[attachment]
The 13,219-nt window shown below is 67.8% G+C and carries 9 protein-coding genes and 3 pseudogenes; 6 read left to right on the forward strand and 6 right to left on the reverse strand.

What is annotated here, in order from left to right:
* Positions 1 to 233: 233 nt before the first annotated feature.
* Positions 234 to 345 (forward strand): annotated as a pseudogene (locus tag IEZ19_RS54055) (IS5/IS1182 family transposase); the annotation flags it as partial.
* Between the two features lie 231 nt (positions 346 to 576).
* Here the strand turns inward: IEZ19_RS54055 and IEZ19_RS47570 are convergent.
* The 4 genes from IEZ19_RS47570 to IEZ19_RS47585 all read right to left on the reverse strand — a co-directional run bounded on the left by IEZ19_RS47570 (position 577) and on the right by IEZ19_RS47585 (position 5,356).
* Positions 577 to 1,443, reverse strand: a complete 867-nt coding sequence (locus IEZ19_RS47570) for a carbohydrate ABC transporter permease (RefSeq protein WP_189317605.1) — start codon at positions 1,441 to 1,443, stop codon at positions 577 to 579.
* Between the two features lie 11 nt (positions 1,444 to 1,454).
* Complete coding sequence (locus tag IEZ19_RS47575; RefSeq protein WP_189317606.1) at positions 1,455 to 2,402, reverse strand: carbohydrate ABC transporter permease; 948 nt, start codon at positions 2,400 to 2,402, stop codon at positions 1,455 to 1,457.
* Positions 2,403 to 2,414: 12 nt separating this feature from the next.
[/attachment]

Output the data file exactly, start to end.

The 13,219-nt window shown below is 67.8% G+C and carries 9 protein-coding genes and 3 pseudogenes; 6 read left to right on the forward strand and 6 right to left on the reverse strand.

What is annotated here, in order from left to right:
* Positions 1 to 233: 233 nt before the first annotated feature.
* Positions 234 to 345 (forward strand): annotated as a pseudogene (locus tag IEZ19_RS54055) (IS5/IS1182 family transposase); the annotation flags it as partial.
* Between the two features lie 231 nt (positions 346 to 576).
* Here the strand turns inward: IEZ19_RS54055 and IEZ19_RS47570 are convergent.
* The 4 genes from IEZ19_RS47570 to IEZ19_RS47585 all read right to left on the reverse strand — a co-directional run bounded on the left by IEZ19_RS47570 (position 577) and on the right by IEZ19_RS47585 (position 5,356).
* Positions 577 to 1,443, reverse strand: a complete 867-nt coding sequence (locus IEZ19_RS47570) for a carbohydrate ABC transporter permease (RefSeq protein WP_189317605.1) — start codon at positions 1,441 to 1,443, stop codon at positions 577 to 579.
* Between the two features lie 11 nt (positions 1,444 to 1,454).
* Complete coding sequence (locus tag IEZ19_RS47575; RefSeq protein WP_189317606.1) at positions 1,455 to 2,402, reverse strand: carbohydrate ABC transporter permease; 948 nt, start codon at positions 2,400 to 2,402, stop codon at positions 1,455 to 1,457.
* Positions 2,403 to 2,414: 12 nt separating this feature from the next.